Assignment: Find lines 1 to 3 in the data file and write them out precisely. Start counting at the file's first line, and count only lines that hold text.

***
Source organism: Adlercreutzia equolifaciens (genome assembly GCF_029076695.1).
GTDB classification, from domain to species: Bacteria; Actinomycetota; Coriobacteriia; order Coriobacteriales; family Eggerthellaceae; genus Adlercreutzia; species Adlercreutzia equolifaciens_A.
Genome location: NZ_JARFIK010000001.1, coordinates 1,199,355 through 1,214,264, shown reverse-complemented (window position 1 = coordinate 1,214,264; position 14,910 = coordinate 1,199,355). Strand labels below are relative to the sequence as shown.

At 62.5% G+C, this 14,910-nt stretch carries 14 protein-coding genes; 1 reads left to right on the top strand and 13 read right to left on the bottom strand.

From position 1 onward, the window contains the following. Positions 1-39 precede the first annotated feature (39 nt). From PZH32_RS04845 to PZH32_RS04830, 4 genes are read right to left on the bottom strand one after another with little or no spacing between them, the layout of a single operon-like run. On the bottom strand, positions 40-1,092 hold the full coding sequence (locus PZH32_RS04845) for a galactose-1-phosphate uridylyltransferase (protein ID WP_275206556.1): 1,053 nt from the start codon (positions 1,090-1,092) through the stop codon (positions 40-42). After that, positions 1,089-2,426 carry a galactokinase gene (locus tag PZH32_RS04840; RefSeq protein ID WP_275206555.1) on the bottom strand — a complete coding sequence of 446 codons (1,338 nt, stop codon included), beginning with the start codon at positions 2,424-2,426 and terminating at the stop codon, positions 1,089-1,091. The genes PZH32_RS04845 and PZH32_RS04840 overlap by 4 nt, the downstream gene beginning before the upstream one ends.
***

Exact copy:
Source organism: Adlercreutzia equolifaciens (genome assembly GCF_029076695.1).
GTDB classification, from domain to species: Bacteria; Actinomycetota; Coriobacteriia; order Coriobacteriales; family Eggerthellaceae; genus Adlercreutzia; species Adlercreutzia equolifaciens_A.
Genome location: NZ_JARFIK010000001.1, coordinates 1,199,355 through 1,214,264, shown reverse-complemented (window position 1 = coordinate 1,214,264; position 14,910 = coordinate 1,199,355). Strand labels below are relative to the sequence as shown.